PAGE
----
A yearlong study is offering new evidence against using prescription opioids for chronic pain.
In patients with stubborn back aches or hip or knee arthritis, opioids worked no better than over-the-counter drugs at reducing problems with walking or sleeping. And they provided slightly less pain relief.
Opioids tested included morphine, oxycodone or fentanyl patches although few patients needed the most potent doses.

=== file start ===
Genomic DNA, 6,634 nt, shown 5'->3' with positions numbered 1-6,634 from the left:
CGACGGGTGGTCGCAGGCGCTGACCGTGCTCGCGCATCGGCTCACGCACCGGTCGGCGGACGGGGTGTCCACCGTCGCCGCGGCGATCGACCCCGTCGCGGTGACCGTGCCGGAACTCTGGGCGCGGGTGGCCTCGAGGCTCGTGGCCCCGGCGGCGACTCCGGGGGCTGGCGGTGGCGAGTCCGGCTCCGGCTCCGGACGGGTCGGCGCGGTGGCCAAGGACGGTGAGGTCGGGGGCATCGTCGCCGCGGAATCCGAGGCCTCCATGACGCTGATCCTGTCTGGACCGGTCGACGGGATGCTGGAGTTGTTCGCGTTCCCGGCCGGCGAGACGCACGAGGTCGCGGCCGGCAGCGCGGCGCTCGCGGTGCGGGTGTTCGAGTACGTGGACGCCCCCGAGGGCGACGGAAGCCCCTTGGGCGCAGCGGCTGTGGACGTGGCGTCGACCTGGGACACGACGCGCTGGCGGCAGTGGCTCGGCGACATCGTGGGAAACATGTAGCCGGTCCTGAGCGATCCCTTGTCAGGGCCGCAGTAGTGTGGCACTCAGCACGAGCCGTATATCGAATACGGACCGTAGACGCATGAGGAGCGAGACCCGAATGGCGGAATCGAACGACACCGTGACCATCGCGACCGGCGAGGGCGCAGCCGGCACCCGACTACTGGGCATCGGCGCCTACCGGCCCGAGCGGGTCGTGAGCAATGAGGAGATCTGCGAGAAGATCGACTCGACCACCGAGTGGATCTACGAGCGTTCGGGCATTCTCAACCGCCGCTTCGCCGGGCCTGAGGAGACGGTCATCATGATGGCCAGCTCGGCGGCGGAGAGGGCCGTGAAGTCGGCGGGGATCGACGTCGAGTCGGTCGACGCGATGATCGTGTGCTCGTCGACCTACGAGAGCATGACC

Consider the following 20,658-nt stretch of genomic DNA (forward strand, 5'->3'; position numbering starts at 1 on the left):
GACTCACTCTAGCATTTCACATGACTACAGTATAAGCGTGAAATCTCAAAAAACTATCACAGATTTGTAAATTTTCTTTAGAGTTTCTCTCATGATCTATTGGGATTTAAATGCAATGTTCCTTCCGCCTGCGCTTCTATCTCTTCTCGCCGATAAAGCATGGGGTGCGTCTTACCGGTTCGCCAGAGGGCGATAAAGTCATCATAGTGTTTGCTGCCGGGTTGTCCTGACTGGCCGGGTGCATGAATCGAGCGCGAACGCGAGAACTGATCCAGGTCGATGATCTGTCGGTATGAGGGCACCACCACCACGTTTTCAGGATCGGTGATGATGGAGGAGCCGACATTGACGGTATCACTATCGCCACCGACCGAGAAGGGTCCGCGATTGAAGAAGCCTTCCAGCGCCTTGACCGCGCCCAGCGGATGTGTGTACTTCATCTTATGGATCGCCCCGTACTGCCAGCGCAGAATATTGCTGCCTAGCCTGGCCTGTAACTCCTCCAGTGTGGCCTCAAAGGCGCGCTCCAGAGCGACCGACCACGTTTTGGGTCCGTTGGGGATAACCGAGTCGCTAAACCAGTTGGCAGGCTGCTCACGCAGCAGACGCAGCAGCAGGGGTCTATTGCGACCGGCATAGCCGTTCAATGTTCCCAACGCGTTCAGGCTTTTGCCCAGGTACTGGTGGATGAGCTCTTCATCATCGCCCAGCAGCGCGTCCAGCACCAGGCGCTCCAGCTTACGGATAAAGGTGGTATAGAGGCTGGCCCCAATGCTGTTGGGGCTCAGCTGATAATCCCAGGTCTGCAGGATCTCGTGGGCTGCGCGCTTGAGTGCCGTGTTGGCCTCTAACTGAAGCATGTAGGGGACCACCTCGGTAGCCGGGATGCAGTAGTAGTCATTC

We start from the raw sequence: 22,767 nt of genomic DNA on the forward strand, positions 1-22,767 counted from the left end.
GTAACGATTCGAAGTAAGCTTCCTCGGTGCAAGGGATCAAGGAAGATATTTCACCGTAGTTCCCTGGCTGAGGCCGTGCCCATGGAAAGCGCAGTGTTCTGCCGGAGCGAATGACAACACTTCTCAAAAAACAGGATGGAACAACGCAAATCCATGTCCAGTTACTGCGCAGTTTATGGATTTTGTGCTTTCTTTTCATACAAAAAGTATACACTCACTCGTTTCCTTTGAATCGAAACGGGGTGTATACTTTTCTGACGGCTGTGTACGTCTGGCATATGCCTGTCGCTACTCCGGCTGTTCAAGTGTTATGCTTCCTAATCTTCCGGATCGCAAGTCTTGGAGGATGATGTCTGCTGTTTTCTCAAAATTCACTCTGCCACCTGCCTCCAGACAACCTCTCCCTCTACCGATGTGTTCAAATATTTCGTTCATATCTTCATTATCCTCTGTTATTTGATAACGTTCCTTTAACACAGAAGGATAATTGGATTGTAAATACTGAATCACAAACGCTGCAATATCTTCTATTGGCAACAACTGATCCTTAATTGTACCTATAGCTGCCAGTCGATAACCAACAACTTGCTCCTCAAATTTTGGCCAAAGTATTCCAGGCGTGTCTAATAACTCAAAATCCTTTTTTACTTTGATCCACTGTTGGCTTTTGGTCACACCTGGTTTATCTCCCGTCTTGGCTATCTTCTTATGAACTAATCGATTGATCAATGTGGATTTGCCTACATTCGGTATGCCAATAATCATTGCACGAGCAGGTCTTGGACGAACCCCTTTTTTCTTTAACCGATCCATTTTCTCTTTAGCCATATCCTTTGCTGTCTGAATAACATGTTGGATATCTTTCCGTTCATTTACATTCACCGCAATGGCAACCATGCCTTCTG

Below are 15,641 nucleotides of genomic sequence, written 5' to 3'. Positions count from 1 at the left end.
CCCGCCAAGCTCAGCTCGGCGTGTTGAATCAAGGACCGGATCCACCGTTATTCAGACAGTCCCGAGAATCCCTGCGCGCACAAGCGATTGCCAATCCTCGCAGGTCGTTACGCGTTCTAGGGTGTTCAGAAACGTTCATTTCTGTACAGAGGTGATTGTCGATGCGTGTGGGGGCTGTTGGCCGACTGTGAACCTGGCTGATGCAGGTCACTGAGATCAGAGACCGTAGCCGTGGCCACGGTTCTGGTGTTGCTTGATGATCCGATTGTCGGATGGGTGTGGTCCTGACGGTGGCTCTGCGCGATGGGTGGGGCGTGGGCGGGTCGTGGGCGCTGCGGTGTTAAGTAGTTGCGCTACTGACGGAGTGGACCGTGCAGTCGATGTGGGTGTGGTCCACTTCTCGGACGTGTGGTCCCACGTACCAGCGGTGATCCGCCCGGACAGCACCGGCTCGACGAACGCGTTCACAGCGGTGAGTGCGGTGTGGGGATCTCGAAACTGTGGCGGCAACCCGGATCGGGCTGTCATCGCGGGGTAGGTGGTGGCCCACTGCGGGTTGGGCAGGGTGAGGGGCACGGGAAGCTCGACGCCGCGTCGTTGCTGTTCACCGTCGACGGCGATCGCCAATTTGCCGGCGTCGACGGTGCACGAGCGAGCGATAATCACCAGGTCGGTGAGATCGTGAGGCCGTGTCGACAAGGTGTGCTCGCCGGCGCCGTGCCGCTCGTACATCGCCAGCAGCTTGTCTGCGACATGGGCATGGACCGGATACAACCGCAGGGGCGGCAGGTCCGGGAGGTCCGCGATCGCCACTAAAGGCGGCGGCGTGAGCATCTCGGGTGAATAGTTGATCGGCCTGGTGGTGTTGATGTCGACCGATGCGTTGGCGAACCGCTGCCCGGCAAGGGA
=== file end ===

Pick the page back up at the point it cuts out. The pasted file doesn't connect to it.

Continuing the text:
Non-opioids included generic Tylenol, ibuprofen and prescription pills for nerve or muscle pain. The study randomly assigned patients to take opioids or other painkillers.